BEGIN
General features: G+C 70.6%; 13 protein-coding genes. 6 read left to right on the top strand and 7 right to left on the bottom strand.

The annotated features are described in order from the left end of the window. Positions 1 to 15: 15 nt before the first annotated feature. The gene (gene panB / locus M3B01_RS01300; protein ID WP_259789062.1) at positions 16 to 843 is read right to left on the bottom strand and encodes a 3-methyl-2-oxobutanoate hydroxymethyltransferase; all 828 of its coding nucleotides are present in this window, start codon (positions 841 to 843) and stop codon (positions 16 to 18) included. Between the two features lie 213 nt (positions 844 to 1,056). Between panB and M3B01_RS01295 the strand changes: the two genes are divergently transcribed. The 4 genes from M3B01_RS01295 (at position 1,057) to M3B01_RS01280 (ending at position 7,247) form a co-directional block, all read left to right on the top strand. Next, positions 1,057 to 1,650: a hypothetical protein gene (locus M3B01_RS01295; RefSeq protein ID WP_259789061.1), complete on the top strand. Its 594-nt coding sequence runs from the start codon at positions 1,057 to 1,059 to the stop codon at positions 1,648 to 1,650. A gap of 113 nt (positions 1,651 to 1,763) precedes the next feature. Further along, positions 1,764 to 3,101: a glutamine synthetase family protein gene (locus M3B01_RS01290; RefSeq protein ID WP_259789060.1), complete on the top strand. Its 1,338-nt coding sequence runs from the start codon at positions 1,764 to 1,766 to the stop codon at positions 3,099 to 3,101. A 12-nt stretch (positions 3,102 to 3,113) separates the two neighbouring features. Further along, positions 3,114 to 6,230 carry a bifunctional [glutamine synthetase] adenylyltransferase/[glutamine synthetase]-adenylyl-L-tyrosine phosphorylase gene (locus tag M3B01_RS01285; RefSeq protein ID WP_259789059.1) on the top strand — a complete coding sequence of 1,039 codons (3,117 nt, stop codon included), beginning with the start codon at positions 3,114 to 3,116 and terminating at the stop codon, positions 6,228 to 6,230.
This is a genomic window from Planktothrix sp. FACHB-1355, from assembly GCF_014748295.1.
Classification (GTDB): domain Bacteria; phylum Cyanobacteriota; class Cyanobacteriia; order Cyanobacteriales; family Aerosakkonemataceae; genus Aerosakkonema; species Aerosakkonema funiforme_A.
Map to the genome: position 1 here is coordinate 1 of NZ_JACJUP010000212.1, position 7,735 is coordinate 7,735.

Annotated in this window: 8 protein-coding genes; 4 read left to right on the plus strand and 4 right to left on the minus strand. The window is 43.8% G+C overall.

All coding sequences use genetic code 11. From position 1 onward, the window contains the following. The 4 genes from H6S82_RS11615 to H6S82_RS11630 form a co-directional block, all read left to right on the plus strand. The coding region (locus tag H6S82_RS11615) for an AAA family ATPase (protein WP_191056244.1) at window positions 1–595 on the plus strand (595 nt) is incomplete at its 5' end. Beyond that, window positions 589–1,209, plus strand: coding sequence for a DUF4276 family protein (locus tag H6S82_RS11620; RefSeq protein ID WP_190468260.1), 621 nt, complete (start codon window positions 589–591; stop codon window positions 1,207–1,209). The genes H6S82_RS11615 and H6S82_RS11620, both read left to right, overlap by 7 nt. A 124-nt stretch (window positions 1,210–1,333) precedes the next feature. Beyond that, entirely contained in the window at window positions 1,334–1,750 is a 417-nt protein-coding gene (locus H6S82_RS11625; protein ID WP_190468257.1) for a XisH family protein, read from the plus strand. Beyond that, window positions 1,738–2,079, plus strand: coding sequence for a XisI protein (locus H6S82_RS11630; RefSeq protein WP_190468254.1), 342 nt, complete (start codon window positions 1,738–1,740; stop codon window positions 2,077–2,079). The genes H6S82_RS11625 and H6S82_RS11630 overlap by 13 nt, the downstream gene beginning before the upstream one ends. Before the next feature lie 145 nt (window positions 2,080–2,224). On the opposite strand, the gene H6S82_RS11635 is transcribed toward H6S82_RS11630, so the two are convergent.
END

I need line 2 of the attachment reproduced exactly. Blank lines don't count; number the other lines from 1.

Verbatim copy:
The annotated features are described in order from the left end of the window. Positions 1 to 15: 15 nt before the first annotated feature. The gene (gene panB / locus M3B01_RS01300; protein ID WP_259789062.1) at positions 16 to 843 is read right to left on the bottom strand and encodes a 3-methyl-2-oxobutanoate hydroxymethyltransferase; all 828 of its coding nucleotides are present in this window, start codon (positions 841 to 843) and stop codon (positions 16 to 18) included. Between the two features lie 213 nt (positions 844 to 1,056). Between panB and M3B01_RS01295 the strand changes: the two genes are divergently transcribed. The 4 genes from M3B01_RS01295 (at position 1,057) to M3B01_RS01280 (ending at position 7,247) form a co-directional block, all read left to right on the top strand. Next, positions 1,057 to 1,650: a hypothetical protein gene (locus M3B01_RS01295; RefSeq protein ID WP_259789061.1), complete on the top strand. Its 594-nt coding sequence runs from the start codon at positions 1,057 to 1,059 to the stop codon at positions 1,648 to 1,650. A gap of 113 nt (positions 1,651 to 1,763) precedes the next feature. Further along, positions 1,764 to 3,101: a glutamine synthetase family protein gene (locus M3B01_RS01290; RefSeq protein ID WP_259789060.1), complete on the top strand. Its 1,338-nt coding sequence runs from the start codon at positions 1,764 to 1,766 to the stop codon at positions 3,099 to 3,101. A 12-nt stretch (positions 3,102 to 3,113) separates the two neighbouring features. Further along, positions 3,114 to 6,230 carry a bifunctional [glutamine synthetase] adenylyltransferase/[glutamine synthetase]-adenylyl-L-tyrosine phosphorylase gene (locus tag M3B01_RS01285; RefSeq protein ID WP_259789059.1) on the top strand — a complete coding sequence of 1,039 codons (3,117 nt, stop codon included), beginning with the start codon at positions 3,114 to 3,116 and terminating at the stop codon, positions 6,228 to 6,230.